It’s no surprise that the advertisement campaign done in late 2015 for a then upcoming Amazon Studios’ series was considered a provocation and had to be ended prematurely due to general outrage. Posters of the Statue of Liberty with its right arm changed to a Hitler salute were hung in New York subway trains above seats changed to spot Nazi-inspired insignia. One may or may not consider that tasteless, but it does the trick by pulling viewers into the uncanny world of The Man in the High Castle.
The year is 1962. But not ‘our’ 1962: Nazi Germany and Imperial Japan are the most powerful countries in the world fifteen years after the Axis Powers won World War II and shaped a world to their liking. The former United States of America has been split up into the Japanese Pacific States in the West and an East that is part of the Greater German Reich.
This is the dystopian set-up of Amazon Studios’ recent series adaptation of Philip K. Dick’s novel The Man in the High Castle (1963). Initially, the show focuses on Juliana Crain (Alexa Davalos) and her boyfriend Frank Frink (Rupert Evans), who live in Japanese-controlled San Francisco under rough conditions and vacillate somewhere between resignation and adaption. But then Juliana gets unintentionally involved with the Resistance and finds a mysterious film reel showing confusing pictures from … somewhere else. The volatile film seems to be as important to the Resistance as it is to the government, and Juliana takes on her uncertain mission.
As the story progresses, it becomes obvious that The Man in the High Castle is told from several perspectives:
- the 27-year-old American, Joe Blake (Luke Kleintank), who wants his country back
- the New York family father and SS-Obergruppenführer John Smith (Rufus Sewell), who not only passionately believes in and praises what he calls a “better world” but is also willing to do everything to crush those who “seek to drag us all backward”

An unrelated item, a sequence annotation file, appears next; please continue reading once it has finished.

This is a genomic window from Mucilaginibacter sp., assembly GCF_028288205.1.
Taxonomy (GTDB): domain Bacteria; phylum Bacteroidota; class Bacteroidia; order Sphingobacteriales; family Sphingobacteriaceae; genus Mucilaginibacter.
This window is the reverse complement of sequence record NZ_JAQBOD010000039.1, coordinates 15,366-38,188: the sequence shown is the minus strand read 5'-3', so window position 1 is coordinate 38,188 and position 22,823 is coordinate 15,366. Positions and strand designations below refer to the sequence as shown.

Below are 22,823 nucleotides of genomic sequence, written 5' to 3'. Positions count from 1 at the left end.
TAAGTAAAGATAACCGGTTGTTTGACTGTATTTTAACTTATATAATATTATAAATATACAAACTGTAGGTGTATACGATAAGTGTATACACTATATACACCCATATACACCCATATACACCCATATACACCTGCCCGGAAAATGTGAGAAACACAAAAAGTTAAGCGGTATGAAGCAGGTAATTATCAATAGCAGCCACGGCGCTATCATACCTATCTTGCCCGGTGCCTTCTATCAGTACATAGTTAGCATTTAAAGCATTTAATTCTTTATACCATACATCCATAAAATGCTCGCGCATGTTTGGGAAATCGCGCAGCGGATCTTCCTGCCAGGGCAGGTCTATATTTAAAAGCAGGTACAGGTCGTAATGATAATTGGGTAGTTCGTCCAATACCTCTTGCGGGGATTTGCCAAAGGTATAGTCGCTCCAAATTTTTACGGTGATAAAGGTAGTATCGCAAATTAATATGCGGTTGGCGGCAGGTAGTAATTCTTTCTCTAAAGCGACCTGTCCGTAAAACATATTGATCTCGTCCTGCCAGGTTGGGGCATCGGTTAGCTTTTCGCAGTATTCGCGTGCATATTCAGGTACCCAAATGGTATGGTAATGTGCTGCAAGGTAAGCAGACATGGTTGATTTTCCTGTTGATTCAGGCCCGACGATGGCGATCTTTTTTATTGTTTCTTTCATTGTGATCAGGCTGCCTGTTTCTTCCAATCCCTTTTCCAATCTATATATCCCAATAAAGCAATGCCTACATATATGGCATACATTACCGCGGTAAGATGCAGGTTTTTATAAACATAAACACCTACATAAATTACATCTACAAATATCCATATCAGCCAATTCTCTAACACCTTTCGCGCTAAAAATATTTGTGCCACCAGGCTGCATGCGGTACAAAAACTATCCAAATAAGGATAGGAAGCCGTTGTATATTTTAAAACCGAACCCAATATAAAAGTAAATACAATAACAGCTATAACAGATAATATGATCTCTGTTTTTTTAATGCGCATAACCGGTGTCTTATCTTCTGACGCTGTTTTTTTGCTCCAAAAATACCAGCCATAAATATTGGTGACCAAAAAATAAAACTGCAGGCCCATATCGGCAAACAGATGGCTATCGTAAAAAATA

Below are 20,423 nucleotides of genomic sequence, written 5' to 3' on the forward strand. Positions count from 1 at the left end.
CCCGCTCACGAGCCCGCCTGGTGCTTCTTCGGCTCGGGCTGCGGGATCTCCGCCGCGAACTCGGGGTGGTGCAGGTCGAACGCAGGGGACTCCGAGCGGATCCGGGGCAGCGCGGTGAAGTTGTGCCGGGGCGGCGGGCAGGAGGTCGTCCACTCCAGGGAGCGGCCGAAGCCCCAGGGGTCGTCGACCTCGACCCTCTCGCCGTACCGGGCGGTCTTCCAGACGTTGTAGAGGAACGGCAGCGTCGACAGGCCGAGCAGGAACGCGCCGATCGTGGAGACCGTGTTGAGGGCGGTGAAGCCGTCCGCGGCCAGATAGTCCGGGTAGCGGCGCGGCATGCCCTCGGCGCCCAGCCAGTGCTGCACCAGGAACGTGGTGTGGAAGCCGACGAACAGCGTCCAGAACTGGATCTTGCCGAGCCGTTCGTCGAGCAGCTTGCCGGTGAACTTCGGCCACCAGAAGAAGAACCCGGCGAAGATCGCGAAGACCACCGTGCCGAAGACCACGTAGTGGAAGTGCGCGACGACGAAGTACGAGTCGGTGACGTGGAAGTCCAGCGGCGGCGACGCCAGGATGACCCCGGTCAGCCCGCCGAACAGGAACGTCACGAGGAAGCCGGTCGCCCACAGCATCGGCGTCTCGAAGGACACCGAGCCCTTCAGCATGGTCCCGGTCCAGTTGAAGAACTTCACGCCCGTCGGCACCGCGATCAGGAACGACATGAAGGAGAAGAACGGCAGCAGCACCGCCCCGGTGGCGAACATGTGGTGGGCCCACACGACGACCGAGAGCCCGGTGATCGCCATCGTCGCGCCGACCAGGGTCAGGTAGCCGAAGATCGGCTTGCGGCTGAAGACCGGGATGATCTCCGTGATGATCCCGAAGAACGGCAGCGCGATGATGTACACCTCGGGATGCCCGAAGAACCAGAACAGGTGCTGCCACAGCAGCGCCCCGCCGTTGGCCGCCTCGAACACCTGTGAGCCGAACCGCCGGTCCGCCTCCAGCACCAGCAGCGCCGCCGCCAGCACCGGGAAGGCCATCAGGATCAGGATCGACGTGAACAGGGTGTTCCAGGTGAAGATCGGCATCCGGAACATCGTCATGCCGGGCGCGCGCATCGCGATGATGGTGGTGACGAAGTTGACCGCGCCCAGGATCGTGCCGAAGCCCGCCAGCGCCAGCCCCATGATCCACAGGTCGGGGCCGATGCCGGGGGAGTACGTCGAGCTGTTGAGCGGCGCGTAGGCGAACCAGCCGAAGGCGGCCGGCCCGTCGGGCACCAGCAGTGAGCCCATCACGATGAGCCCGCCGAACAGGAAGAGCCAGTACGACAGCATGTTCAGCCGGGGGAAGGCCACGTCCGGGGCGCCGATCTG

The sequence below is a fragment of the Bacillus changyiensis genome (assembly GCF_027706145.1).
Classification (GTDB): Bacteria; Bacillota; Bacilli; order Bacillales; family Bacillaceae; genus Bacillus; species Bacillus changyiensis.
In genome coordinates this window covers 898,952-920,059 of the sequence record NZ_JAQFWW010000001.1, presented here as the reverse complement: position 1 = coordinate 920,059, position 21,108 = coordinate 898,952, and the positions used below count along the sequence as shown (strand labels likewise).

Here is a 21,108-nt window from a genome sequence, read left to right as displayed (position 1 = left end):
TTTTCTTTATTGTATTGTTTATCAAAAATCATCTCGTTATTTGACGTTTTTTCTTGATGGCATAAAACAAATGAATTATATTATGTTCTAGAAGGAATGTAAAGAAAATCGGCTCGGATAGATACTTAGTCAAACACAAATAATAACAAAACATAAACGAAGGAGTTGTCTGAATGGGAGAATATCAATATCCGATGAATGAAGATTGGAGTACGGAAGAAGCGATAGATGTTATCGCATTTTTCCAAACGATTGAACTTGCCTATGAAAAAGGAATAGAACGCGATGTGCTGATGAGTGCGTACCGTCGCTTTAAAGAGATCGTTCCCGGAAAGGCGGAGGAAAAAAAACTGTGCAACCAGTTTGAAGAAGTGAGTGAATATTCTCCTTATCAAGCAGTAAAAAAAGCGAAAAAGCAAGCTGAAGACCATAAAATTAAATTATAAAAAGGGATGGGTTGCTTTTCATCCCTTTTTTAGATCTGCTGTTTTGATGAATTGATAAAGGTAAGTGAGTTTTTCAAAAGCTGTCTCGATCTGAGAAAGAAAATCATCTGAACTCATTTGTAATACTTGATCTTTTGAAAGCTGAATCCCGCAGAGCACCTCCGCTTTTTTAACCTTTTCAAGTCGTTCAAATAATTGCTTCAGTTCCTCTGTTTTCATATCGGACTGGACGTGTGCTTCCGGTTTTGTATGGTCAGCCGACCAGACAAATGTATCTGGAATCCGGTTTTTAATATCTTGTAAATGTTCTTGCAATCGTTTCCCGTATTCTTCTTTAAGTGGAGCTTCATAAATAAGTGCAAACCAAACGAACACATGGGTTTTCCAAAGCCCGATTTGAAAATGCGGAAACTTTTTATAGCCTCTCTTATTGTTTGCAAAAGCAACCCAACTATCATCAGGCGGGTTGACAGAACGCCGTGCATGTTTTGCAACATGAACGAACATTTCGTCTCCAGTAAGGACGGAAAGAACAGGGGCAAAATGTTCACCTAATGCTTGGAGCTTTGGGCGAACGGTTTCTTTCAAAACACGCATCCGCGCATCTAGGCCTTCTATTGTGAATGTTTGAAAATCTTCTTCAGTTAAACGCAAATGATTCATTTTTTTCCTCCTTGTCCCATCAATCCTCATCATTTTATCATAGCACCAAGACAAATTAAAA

- the well-meaning Trade Minister of the Pacific States of America, Nobosuke Tagomi (Cary-Hiroyuki Tagawa) and the doubt-filled Nazi official, Rudolph Wegener (Carsten Norgaard), who are both trying to preserve a fragile peace between the so-called allies, Japan and Germany, which actually are in a state of cold war.
This multi-perspective presentation is one of the strengths of The Man in the High Castle and makes it a remarkably deep story of good versus evil, but without limiting itself to a conflict between round good characters and flat evil ones. Also, the implied situation that there are Americans – many forcibly, but some more than eagerly – taking their place in the new regime is provocative, but not out of place.
History buffs may also be thrilled by the many pieces of information casually thrown in that indicate several points of historical divergence from ‘our’ reality. Also plot-wise the show offers a row of subtle hints that may be easily missed. This way the plot and the overall eerie atmosphere create a world rich in detail in which viewers wouldn’t want to live in but are compelled to watch. The mysterious pieces of information presented create a sense of urgency to figure out what’s going on and how everything will to fit together in the end.
Speaking of ends: The first season ends with an open one, and a second season has been confirmed for release in late 2016. Until then, take a look into this Grave New World …
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